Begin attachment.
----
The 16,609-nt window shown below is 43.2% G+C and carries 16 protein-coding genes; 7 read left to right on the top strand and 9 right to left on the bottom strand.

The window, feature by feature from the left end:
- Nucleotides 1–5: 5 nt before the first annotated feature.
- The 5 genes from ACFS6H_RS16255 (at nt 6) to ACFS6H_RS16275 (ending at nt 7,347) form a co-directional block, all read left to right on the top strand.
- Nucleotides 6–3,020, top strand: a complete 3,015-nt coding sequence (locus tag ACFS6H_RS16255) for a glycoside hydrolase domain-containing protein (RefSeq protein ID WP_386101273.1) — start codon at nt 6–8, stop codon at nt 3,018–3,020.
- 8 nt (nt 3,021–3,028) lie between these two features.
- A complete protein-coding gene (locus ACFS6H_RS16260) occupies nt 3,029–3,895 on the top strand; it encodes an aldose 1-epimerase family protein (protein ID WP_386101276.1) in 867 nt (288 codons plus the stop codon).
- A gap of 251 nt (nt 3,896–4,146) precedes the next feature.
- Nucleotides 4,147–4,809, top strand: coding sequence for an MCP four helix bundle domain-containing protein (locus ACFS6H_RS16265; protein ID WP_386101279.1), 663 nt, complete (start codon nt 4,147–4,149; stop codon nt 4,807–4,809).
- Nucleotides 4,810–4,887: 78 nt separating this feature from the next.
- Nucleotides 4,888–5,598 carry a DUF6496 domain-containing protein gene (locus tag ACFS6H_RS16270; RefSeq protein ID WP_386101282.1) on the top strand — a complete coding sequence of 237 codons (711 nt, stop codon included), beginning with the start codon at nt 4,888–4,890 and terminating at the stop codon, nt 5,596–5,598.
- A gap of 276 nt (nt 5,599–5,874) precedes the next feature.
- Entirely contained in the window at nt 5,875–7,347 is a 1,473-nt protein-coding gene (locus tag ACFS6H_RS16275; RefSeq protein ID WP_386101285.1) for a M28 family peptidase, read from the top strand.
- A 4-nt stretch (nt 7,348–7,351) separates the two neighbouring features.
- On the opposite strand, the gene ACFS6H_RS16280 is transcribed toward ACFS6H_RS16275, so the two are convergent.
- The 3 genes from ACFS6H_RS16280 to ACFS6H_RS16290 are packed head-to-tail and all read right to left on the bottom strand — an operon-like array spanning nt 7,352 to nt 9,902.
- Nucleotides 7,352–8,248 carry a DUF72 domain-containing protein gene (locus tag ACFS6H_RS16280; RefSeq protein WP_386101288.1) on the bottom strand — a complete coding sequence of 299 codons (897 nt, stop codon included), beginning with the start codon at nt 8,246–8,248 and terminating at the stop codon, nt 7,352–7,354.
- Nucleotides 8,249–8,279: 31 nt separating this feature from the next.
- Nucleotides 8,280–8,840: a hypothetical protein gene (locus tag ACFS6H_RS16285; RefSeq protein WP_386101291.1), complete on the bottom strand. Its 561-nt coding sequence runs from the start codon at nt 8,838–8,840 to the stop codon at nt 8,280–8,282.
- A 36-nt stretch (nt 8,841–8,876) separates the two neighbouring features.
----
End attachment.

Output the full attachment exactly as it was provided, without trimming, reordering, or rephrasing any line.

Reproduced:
The 16,609-nt window shown below is 43.2% G+C and carries 16 protein-coding genes; 7 read left to right on the top strand and 9 right to left on the bottom strand.

The window, feature by feature from the left end:
- Nucleotides 1–5: 5 nt before the first annotated feature.
- The 5 genes from ACFS6H_RS16255 (at nt 6) to ACFS6H_RS16275 (ending at nt 7,347) form a co-directional block, all read left to right on the top strand.
- Nucleotides 6–3,020, top strand: a complete 3,015-nt coding sequence (locus tag ACFS6H_RS16255) for a glycoside hydrolase domain-containing protein (RefSeq protein ID WP_386101273.1) — start codon at nt 6–8, stop codon at nt 3,018–3,020.
- 8 nt (nt 3,021–3,028) lie between these two features.
- A complete protein-coding gene (locus ACFS6H_RS16260) occupies nt 3,029–3,895 on the top strand; it encodes an aldose 1-epimerase family protein (protein ID WP_386101276.1) in 867 nt (288 codons plus the stop codon).
- A gap of 251 nt (nt 3,896–4,146) precedes the next feature.
- Nucleotides 4,147–4,809, top strand: coding sequence for an MCP four helix bundle domain-containing protein (locus ACFS6H_RS16265; protein ID WP_386101279.1), 663 nt, complete (start codon nt 4,147–4,149; stop codon nt 4,807–4,809).
- Nucleotides 4,810–4,887: 78 nt separating this feature from the next.
- Nucleotides 4,888–5,598 carry a DUF6496 domain-containing protein gene (locus tag ACFS6H_RS16270; RefSeq protein ID WP_386101282.1) on the top strand — a complete coding sequence of 237 codons (711 nt, stop codon included), beginning with the start codon at nt 4,888–4,890 and terminating at the stop codon, nt 5,596–5,598.
- A gap of 276 nt (nt 5,599–5,874) precedes the next feature.
- Entirely contained in the window at nt 5,875–7,347 is a 1,473-nt protein-coding gene (locus tag ACFS6H_RS16275; RefSeq protein ID WP_386101285.1) for a M28 family peptidase, read from the top strand.
- A 4-nt stretch (nt 7,348–7,351) separates the two neighbouring features.
- On the opposite strand, the gene ACFS6H_RS16280 is transcribed toward ACFS6H_RS16275, so the two are convergent.
- The 3 genes from ACFS6H_RS16280 to ACFS6H_RS16290 are packed head-to-tail and all read right to left on the bottom strand — an operon-like array spanning nt 7,352 to nt 9,902.
- Nucleotides 7,352–8,248 carry a DUF72 domain-containing protein gene (locus tag ACFS6H_RS16280; RefSeq protein WP_386101288.1) on the bottom strand — a complete coding sequence of 299 codons (897 nt, stop codon included), beginning with the start codon at nt 8,246–8,248 and terminating at the stop codon, nt 7,352–7,354.
- Nucleotides 8,249–8,279: 31 nt separating this feature from the next.
- Nucleotides 8,280–8,840: a hypothetical protein gene (locus tag ACFS6H_RS16285; RefSeq protein WP_386101291.1), complete on the bottom strand. Its 561-nt coding sequence runs from the start codon at nt 8,838–8,840 to the stop codon at nt 8,280–8,282.
- A 36-nt stretch (nt 8,841–8,876) separates the two neighbouring features.